How to effectively communicate your strategic plan

How to effectively communicate your strategic plan

Effectively communicating your strategic plan to everybody involved in the organization, is as important as creating it. The plan outlines the direction and long-term objectives of the business, and for the business to function in accordance with its strategy, every person must be aware of it.

Clearly articulating your strategic plan is essential to the growth of the business. Internal and external stakeholders must be familiar with the long-term strategic goals of the business so that they may make the right decisions leading the business towards its objectives. If your stakeholders don’t understand your direction, what’s the point of having one?

The first step in the strategic plan process is developing your strategy.

It is created by the executive management based upon the business’s competitive advantage and goals. After you have refined, perfected, and finalized the corporate strategy, you need to communicate it.

Be ready to roll out the strategy to everybody who is affected by it. That includes both your internal and external stakeholders.

Make a list of your internal audience, people who work inside the organization. That includes your board, directors, managers and staff members. The external audience includes people outside your organization that care and need to know about the organization. They are an external perspective of the business and include community members, donors, local authorities, and so forth.

You do not need to relay the entire strategy to each member of your audience. What each person needs to know about the strategy is very different from the others. It all depends on their level of involvement with the organization and what kind of activities affect them. The information you deliver should be relevant to their area of interest.

You need to think and plan which piece in your strategic plan is relevant to each person in your audience. The best method is to use a communications matrix to guide your thought process as you’re ready to roll out the launch of your long-term plan.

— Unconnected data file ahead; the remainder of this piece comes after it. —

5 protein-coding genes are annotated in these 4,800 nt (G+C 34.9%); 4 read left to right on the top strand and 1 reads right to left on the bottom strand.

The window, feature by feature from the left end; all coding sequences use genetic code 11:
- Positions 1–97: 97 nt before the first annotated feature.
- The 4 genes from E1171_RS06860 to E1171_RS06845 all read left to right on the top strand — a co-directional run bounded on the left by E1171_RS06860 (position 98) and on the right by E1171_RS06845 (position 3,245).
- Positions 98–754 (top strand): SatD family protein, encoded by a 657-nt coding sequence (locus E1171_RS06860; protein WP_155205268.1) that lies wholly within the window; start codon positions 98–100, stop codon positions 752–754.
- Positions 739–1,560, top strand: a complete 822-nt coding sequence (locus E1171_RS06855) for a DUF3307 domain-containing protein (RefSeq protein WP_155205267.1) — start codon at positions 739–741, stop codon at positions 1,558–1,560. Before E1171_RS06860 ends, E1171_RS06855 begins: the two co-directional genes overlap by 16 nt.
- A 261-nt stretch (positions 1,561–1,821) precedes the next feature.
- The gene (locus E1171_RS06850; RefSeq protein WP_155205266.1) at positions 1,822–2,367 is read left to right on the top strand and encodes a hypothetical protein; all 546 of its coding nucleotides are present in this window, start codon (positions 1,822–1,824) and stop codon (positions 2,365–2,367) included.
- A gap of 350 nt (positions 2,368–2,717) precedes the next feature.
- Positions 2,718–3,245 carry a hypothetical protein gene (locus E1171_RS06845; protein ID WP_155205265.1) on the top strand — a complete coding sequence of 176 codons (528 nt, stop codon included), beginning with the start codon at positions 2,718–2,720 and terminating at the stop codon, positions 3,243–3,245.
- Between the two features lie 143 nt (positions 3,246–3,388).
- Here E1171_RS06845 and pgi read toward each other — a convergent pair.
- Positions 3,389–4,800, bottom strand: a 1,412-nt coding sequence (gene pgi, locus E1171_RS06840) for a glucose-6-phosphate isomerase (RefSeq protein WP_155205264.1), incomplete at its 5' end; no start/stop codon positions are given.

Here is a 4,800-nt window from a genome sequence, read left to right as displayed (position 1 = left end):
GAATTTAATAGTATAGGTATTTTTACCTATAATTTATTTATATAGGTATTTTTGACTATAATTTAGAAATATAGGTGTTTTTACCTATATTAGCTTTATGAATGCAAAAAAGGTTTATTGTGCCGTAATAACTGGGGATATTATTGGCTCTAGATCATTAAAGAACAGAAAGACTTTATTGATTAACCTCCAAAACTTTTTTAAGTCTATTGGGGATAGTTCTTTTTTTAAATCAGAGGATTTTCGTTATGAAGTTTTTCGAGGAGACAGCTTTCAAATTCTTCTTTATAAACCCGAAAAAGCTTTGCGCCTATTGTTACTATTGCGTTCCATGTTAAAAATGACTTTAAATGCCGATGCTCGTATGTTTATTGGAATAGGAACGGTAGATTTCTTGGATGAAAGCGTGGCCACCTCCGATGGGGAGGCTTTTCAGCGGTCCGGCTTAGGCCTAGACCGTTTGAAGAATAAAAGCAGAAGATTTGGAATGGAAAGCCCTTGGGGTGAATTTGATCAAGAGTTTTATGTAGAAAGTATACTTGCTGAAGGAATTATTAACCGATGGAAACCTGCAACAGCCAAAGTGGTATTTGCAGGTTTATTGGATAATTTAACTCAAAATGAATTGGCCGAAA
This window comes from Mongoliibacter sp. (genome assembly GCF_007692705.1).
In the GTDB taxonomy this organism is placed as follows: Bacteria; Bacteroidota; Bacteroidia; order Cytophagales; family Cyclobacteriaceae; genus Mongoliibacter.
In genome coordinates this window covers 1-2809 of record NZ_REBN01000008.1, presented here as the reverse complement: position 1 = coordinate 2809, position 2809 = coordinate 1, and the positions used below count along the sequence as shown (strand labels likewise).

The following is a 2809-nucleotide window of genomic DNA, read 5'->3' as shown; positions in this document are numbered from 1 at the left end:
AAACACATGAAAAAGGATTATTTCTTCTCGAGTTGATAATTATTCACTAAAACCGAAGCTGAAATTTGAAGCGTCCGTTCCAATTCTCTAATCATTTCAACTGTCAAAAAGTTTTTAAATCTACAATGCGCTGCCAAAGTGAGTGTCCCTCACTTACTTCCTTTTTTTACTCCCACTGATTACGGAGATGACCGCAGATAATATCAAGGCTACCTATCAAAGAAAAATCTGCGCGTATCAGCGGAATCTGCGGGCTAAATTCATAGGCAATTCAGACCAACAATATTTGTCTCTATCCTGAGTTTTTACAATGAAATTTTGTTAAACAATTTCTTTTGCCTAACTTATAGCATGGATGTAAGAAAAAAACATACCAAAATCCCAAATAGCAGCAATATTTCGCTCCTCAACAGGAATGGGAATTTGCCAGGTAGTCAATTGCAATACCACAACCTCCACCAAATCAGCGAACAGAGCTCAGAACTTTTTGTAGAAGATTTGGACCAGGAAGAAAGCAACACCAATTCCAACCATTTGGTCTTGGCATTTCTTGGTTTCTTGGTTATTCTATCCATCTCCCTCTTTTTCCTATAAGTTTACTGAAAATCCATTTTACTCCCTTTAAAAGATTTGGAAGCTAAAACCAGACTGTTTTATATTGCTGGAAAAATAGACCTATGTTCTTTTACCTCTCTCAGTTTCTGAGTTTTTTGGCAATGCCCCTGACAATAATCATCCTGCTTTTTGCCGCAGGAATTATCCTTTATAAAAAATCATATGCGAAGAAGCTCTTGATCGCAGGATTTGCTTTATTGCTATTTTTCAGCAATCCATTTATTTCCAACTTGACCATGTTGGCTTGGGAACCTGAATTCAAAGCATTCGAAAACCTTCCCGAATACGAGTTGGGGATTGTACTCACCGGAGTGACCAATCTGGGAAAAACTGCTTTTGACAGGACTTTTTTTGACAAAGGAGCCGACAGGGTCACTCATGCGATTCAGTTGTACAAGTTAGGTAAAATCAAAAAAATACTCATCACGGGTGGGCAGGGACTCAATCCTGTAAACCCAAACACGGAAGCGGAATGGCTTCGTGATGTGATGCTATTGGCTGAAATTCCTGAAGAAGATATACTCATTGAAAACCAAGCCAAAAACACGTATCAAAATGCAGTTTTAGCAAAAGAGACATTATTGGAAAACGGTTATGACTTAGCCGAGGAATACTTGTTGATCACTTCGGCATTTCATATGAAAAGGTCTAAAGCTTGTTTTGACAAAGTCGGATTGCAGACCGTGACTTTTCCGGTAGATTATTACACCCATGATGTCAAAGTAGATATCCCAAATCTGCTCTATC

Firstly start by listing all the audience members; both internal and external. Arrange the list in the first column of the matrix with each row representing a different group member of the audience. Secondly break up the strategic plan by various pieces of information. Arrange them as the first row of the matrix, with each piece representing a separate column.

Now that you have the matrix in front of you think about which piece of information is relevant to each board member and note it down accordingly.

For example, a strategy can be broken down into its mission and vision, strategic objectives, goals, individual actions and Key Performance Indicators (KPI’s). The board and director should be notified of information that is relevant to big picture planning; which is why they will only be informed of the mission and vision, strategic objectives and the KPI’s. A staff member who is only concerned with their role in the organization will be informed of the individual actions, goals, and the mission and vision.

Once you have decided on whom to communicate your plan, you will need to plan the style and timing of delivery. Think about the best medium appropriate for your audience. Will a presentation, email, flyer or a note on the notice board be effective? Consider the options, and choose one which will make it easier for them to fully understand. The delivery method is equally important. Directors would like to be briefed in a meeting so that they can discuss the objectives together. Community members can be told through press releases to the public. Staff members are better informed through their supervisors or directly from the directors.

The strategy and business goals undergo changes now and then. Accordingly, you must decide how often to communicate the plan to each group of stakeholders. External stakeholders can be informed two to three times a year as the information does not considerably affect them. However, directors and supervising managers need to be told every few weeks. Most importantly, keep every person in sync with progress against your plan.

Moreover, lastly, just have fun with it and be enthusiastic about it. Keep the style of delivery interesting with graphics and color. Talks of plans and strategy can be boring, and you can easily lose the attention of your audience. You don’t want to do that because as we said before if they don’t understand the strategy, what’s the point of having one?

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